|"Butch" Grube and his assistant, Rich Kanaskie|
A possible fire tax was raised last year by Tom Nolan. Eight other NorCo communities have a fire tax. Finance Director Andrew Freda spoke with the state about this idea and it was recommended as a "common practice" and as a good way to plan ahead. Hudak said that he'd want the fire tax to include the Township's entire annual obligation to volunteer firefighters.
Nothing happened until the 2019 budget was recently introduced, requesting a half mill tax hike. Now Commissioners are taking a hard look at a fire tax. Commissioner Malissa Davis argued, "It makes no sense to borrow $1 million for a firetruck." Commissioners have asked for 10-year listing of purchases and contributions to the Township's two fire departments, hoping to arrive at a fair tax.
All money raised by a fire tax must by law go to fire department funding. The advantage to this is everyone is assured that the money will be used to support fire departments. The disadvantage, as pointed out by President Michael Hudak, is that the money will be unavailable for other emergencies that might arise.
Commissioner John Gallager wondered why this has to be a tax and not a fee like a stormwater management fee, which can legally be imposed on nonprofits. Solicitor Wendy Nicolosi answered that a Township only that a has the powers it is given by the state. It may impose a fire tax. It has no authority to assess a fee that would apply to nonprofits. A Township's power to impose an individual tax is limited as well.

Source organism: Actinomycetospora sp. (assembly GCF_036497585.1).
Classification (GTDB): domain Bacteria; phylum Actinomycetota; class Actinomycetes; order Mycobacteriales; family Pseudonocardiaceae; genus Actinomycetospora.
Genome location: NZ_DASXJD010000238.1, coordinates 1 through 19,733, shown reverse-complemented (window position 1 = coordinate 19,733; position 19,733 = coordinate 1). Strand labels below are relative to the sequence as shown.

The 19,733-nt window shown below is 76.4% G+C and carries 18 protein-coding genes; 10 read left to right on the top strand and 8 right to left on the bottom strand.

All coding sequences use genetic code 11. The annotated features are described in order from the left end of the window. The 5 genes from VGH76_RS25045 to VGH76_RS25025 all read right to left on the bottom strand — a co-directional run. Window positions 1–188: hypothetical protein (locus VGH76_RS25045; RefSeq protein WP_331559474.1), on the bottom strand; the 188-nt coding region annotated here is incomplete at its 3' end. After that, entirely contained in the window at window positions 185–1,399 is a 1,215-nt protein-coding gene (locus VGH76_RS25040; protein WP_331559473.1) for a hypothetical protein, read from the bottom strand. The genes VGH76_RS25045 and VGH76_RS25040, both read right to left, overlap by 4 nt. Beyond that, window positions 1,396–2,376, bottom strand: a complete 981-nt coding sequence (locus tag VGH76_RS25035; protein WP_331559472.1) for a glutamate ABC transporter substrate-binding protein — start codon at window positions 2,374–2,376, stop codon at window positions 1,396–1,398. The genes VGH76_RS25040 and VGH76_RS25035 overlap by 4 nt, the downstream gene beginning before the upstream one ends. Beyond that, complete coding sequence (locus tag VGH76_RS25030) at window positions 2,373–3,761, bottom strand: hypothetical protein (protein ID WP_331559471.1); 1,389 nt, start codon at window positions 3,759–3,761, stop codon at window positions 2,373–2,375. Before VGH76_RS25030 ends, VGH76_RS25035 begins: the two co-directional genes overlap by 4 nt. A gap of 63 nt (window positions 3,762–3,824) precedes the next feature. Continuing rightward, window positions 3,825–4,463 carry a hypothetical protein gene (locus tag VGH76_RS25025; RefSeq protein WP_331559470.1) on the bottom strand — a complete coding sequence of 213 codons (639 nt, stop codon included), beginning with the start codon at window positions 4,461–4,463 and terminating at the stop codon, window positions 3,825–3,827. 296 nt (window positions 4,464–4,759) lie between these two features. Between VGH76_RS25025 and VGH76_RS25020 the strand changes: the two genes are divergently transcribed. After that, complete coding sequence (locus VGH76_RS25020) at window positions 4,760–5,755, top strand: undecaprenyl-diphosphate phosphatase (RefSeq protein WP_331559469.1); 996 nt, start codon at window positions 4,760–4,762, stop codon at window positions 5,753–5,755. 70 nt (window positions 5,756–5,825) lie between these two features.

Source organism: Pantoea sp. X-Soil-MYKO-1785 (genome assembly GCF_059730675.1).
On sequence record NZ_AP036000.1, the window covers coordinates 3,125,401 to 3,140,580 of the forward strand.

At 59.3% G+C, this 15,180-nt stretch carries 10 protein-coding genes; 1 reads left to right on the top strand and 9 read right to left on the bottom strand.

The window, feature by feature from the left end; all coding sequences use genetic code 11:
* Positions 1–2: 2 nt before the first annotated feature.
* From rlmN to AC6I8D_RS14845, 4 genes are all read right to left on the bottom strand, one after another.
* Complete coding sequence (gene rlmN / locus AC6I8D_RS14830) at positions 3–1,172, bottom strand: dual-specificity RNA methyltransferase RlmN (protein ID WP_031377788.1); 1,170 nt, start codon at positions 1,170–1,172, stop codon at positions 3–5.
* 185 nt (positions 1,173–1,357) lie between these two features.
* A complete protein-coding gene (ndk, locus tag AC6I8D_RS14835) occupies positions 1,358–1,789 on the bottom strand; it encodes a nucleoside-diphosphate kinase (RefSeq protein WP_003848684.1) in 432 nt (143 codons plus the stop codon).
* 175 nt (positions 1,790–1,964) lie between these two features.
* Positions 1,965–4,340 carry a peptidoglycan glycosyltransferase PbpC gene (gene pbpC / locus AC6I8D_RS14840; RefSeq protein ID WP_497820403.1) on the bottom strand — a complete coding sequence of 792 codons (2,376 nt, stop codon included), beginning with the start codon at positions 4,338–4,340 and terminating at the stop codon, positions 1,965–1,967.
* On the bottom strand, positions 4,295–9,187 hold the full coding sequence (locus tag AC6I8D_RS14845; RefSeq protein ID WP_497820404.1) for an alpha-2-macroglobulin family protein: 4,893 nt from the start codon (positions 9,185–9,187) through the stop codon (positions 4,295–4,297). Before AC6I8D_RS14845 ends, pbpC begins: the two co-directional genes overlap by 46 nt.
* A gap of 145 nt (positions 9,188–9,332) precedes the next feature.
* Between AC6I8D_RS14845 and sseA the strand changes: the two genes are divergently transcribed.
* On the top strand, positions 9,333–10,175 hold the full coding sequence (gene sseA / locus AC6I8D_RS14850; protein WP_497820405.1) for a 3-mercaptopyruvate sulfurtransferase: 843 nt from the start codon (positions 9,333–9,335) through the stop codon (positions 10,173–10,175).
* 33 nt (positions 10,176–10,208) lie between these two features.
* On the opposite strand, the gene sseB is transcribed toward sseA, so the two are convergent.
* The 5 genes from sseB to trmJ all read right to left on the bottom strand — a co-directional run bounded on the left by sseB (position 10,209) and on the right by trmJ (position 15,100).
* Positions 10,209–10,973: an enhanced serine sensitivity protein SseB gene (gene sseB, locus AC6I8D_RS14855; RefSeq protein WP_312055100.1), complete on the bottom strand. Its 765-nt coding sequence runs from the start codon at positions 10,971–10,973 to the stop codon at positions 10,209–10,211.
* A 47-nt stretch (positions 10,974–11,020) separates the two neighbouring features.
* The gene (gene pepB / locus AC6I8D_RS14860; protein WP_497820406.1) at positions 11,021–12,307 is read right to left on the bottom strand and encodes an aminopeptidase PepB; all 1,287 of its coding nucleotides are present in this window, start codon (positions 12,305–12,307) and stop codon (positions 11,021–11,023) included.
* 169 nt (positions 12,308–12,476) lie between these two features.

Commissioners also speculated that a fire tax that includes the annual contribution to fire companies might make reduce or even eliminate the need for a property tax increase for other services.
In 2017, South Whitehall Township adopted a 0.47 mill tax hike so it could generate the revenue needed to replace fire equipment over time without heavy borrowing.
In Hanover Township, there is no debt and there has been no tax increase for 10 years. Part of the reason for this, according to Manager Jay Finnigan, is the fire tax. It enables the Township to plan and pay cash for replacement fire vehicles.
In addition to the fire tax discussion, Commissioners voted unanimously to stop the commercial use of the recycling center for yard waste, starting in January. This was recommended by Public Works Director Richard "Butch" Grube.
Under current policy, the Yard Waste facility is open to all township residents with proof of residency. This includes contractors who can prove that they are either from the township or are providing service to residents of the township. According to Grube, contractors are abusing this policy "Contractors from within the township can use the drop off no matter where they are actually doing work based on their home address," he said. "Also, outside contractors can use information from residents of the township to use the drop off center regardless of where they are working."
In the past, the Township was able to take the mulch to Green Pond Nursery for no charge. But the nursery ran out of room. "We were forced to find a hauler to take the material at a cost of $250.00 for an 80 ton tractor trail load. So far this year, we have needed to haul 7 of these loads out," noted Grube.